Behrmann says 'No' to public funding of biotech district, does not see Elk Grove issuing bonds 'near term'

Although Elk Grove is taking steps to enhance its credit rating, city manager Jason Behrmann said
taxpayers should not expect to see the city issue bonds "near term."  |  

A staff report for an item on tonight's city council meeting suggests Elk Grove is positioning itself to be more attractive to Wall Street hedge funds and bond rating agencies.

That information was conveyed in agenda item 10.4 that is proposing the city to amend the cash reserve policy. Specifically, in a staff report prepared by Jamie Bandy, who works under the supervision of city treasurer Brad Koehn, recommends the city council adopt an amendment to the policy that would increase from the 15 to 20-percent range to a 20 to 25-percent of annual appropriations be diverted to cash reserves. 

Bandy reasoned "as the revenue neutrality [payments to Sacramento County] deduction is eliminated, the City will have a higher dependency on property tax revenue, resulting also in higher exposure in an economic downturn." 

That additional five-percent cash diversion will be placed in an account Bandy dubbed the "Opportunity Reserve." That money will be "utilized for unanticipated projects, acquisitions, or other needs identified during the course of a fiscal year."

Aside from the saving for a rainy day, Bandy notes there are other benefits to the city council to the creation of the opportunity fund. Notably, the report says "increasing the level of reserves will also be viewed favorably by the national credit rating agencies and the bond market when city bonds are evaluated by potential bond buyers."

In recent weeks, public documents revealed that Elk Grove's economic development director Darrell Doan and California Northstate University president and CEO Alvin Cheung discussed the possibility of Elk Grove playing a role in financing their proposed $750 million for-profit hospital. Although Doan and others said the city would not aid CNU, an inquiry to Koehn and Elk Grove city manager Jason Behrmann was made earlier this week with regards to possible uses of the proposed opportunity reserve account.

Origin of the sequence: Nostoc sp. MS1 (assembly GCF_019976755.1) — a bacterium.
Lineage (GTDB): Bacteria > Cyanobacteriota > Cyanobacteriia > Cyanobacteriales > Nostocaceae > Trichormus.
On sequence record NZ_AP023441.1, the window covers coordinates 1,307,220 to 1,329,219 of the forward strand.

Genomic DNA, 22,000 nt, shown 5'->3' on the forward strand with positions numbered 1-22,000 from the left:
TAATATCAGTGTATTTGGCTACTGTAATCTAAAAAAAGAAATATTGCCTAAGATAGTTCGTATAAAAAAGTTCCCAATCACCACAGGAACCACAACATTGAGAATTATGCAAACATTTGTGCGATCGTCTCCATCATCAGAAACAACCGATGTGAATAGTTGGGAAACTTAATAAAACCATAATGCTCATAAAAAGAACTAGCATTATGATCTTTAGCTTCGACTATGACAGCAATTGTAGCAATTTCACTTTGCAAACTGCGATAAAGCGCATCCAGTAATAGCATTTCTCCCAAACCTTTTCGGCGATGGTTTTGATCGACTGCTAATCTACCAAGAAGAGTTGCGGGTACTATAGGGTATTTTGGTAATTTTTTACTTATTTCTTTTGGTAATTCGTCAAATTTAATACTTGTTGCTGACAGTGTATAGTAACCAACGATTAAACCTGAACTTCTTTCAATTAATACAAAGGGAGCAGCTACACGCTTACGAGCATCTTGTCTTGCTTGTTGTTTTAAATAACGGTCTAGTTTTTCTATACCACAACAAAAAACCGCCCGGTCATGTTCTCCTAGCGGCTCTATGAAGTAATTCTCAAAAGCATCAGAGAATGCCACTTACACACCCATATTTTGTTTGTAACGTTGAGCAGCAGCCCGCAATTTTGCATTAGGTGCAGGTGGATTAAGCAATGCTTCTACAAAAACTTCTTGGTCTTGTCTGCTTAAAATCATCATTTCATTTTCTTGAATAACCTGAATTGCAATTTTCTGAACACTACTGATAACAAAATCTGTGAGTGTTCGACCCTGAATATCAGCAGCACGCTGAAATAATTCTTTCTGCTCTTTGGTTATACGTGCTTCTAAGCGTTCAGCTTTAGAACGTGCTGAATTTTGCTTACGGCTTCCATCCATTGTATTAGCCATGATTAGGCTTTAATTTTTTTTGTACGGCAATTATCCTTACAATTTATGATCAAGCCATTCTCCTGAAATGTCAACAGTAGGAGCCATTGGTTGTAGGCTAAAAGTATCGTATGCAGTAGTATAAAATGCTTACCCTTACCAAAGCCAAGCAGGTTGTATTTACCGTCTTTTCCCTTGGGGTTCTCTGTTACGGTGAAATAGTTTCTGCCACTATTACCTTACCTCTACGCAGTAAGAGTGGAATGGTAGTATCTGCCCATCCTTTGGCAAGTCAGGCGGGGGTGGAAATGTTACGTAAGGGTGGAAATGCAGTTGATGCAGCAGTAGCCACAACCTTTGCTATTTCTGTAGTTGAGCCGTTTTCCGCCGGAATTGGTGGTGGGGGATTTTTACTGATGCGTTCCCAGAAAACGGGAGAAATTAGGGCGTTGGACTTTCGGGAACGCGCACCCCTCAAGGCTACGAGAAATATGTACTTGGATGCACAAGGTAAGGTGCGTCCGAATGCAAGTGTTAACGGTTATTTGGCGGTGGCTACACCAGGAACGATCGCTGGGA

To the question if the city will use this or any other public money to fund a biotech district, which has been part of the city's economic development advertising and loosely tied to CNU's proposed hospital campus, Behrman replied "no." Behrmann also said Elk Grove taxpayer money would not be used "to assist in water service delivery or actual purveying of water."   

Perhaps the most revealing information about the city's possible issuance of bonds from Behrmann was his answer to the question "does the city anticipate issuing bonds in the foreseeable future? If yes, for what purpose?" 

Behrmann said "We are not currently planning for any City issued bonds and do not foresee any in the near term. However, we are always evaluating City infrastructure needs for which debt financing may be a viable option for the Council to consider in the future."

If enacted $3.6 million will be allocated to the opportunity reserve.  












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2 comments

Capt. Benjamin Willard said...

I suspect there might be an ulterior move to establishing the opportunity reserve. Given the clubby nature of our council members, could it be that each council member will be given 1% of that money for use in their respective district?

Nothing helps reelection purposes better than a well-time in-district project. Call it the city council reelection slush fund in the interest of full disclosure.

Josie said...

I believe Mr. Behrmann said it best 'opportunity reserve'! Each councilperson is waiting with baited breath for their next move. Sorry you Mello Roos folks, you lose!

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